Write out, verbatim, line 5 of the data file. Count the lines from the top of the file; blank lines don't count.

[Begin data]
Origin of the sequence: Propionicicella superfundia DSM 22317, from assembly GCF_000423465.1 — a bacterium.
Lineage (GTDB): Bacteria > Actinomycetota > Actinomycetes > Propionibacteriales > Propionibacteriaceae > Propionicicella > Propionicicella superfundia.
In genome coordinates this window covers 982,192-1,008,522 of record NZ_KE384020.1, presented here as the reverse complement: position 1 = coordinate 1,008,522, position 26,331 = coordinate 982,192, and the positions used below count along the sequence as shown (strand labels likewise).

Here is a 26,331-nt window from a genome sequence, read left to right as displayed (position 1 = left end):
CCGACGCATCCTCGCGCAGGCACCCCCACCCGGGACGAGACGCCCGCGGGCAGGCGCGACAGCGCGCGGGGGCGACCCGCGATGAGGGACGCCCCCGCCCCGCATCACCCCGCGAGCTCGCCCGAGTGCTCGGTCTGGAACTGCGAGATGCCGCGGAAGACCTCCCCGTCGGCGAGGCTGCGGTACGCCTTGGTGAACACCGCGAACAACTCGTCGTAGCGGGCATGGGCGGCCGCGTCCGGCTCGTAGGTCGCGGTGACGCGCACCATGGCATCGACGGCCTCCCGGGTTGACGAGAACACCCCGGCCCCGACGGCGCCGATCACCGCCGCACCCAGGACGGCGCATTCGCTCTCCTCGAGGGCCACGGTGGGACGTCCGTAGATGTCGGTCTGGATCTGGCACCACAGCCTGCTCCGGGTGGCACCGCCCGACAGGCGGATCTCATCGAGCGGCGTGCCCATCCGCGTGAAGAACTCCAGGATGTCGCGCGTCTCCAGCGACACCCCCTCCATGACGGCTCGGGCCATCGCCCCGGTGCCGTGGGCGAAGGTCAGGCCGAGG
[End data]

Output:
CCGACGCATCCTCGCGCAGGCACCCCCACCCGGGACGAGACGCCCGCGGGCAGGCGCGACAGCGCGCGGGGGCGACCCGCGATGAGGGACGCCCCCGCCCCGCATCACCCCGCGAGCTCGCCCGAGTGCTCGGTCTGGAACTGCGAGATGCCGCGGAAGACCTCCCCGTCGGCGAGGCTGCGGTACGCCTTGGTGAACACCGCGAACAACTCGTCGTAGCGGGCATGGGCGGCCGCGTCCGGCTCGTAGGTCGCGGTGACGCGCACCATGGCATCGACGGCCTCCCGGGTTGACGAGAACACCCCGGCCCCGACGGCGCCGATCACCGCCGCACCCAGGACGGCGCATTCGCTCTCCTCGAGGGCCACGGTGGGACGTCCGTAGATGTCGGTCTGGATCTGGCACCACAGCCTGCTCCGGGTGGCACCGCCCGACAGGCGGATCTCATCGAGCGGCGTGCCCATCCGCGTGAAGAACTCCAGGATGTCGCGCGTCTCCAGCGACACCCCCTCCATGACGGCTCGGGCCATCGCCCCGGTGCCGTGGGCGAAGGTCAGGCCGAGG